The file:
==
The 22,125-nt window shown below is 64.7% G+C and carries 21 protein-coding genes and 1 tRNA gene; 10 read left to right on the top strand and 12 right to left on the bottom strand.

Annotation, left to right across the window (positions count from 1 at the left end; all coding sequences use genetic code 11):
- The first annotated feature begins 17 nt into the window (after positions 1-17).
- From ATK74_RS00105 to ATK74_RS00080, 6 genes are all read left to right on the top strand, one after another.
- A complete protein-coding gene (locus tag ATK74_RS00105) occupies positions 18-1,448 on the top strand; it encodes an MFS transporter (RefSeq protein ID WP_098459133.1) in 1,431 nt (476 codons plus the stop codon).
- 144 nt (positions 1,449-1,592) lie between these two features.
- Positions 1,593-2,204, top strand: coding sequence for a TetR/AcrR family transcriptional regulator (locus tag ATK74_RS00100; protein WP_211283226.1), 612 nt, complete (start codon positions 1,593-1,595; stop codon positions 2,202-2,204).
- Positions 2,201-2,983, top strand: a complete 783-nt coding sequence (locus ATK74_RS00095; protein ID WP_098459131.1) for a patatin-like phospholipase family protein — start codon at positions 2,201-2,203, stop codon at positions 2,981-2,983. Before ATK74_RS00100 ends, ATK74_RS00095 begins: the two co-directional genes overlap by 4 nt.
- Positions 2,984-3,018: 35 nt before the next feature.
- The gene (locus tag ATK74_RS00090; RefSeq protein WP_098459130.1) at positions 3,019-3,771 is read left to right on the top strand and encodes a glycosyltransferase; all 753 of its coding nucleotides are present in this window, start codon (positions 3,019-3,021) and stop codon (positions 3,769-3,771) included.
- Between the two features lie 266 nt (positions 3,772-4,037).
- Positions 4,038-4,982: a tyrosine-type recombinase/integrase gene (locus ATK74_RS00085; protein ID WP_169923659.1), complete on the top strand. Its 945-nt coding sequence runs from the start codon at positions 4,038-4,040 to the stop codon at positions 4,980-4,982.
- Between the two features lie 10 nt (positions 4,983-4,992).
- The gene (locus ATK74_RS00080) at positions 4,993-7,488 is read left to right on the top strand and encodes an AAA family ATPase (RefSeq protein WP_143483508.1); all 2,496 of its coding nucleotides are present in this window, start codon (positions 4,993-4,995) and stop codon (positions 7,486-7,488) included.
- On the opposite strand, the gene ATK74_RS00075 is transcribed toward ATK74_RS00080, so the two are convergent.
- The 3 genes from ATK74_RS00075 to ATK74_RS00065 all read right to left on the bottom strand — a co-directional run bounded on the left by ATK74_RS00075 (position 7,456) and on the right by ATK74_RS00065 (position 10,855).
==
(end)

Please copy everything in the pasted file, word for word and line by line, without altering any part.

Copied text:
The 22,125-nt window shown below is 64.7% G+C and carries 21 protein-coding genes and 1 tRNA gene; 10 read left to right on the top strand and 12 right to left on the bottom strand.

Annotation, left to right across the window (positions count from 1 at the left end; all coding sequences use genetic code 11):
- The first annotated feature begins 17 nt into the window (after positions 1-17).
- From ATK74_RS00105 to ATK74_RS00080, 6 genes are all read left to right on the top strand, one after another.
- A complete protein-coding gene (locus tag ATK74_RS00105) occupies positions 18-1,448 on the top strand; it encodes an MFS transporter (RefSeq protein ID WP_098459133.1) in 1,431 nt (476 codons plus the stop codon).
- 144 nt (positions 1,449-1,592) lie between these two features.
- Positions 1,593-2,204, top strand: coding sequence for a TetR/AcrR family transcriptional regulator (locus tag ATK74_RS00100; protein WP_211283226.1), 612 nt, complete (start codon positions 1,593-1,595; stop codon positions 2,202-2,204).
- Positions 2,201-2,983, top strand: a complete 783-nt coding sequence (locus ATK74_RS00095; protein ID WP_098459131.1) for a patatin-like phospholipase family protein — start codon at positions 2,201-2,203, stop codon at positions 2,981-2,983. Before ATK74_RS00100 ends, ATK74_RS00095 begins: the two co-directional genes overlap by 4 nt.
- Positions 2,984-3,018: 35 nt before the next feature.
- The gene (locus tag ATK74_RS00090; RefSeq protein WP_098459130.1) at positions 3,019-3,771 is read left to right on the top strand and encodes a glycosyltransferase; all 753 of its coding nucleotides are present in this window, start codon (positions 3,019-3,021) and stop codon (positions 3,769-3,771) included.
- Between the two features lie 266 nt (positions 3,772-4,037).
- Positions 4,038-4,982: a tyrosine-type recombinase/integrase gene (locus ATK74_RS00085; protein ID WP_169923659.1), complete on the top strand. Its 945-nt coding sequence runs from the start codon at positions 4,038-4,040 to the stop codon at positions 4,980-4,982.
- Between the two features lie 10 nt (positions 4,983-4,992).
- The gene (locus ATK74_RS00080) at positions 4,993-7,488 is read left to right on the top strand and encodes an AAA family ATPase (RefSeq protein WP_143483508.1); all 2,496 of its coding nucleotides are present in this window, start codon (positions 4,993-4,995) and stop codon (positions 7,486-7,488) included.
- On the opposite strand, the gene ATK74_RS00075 is transcribed toward ATK74_RS00080, so the two are convergent.
- The 3 genes from ATK74_RS00075 to ATK74_RS00065 all read right to left on the bottom strand — a co-directional run bounded on the left by ATK74_RS00075 (position 7,456) and on the right by ATK74_RS00065 (position 10,855).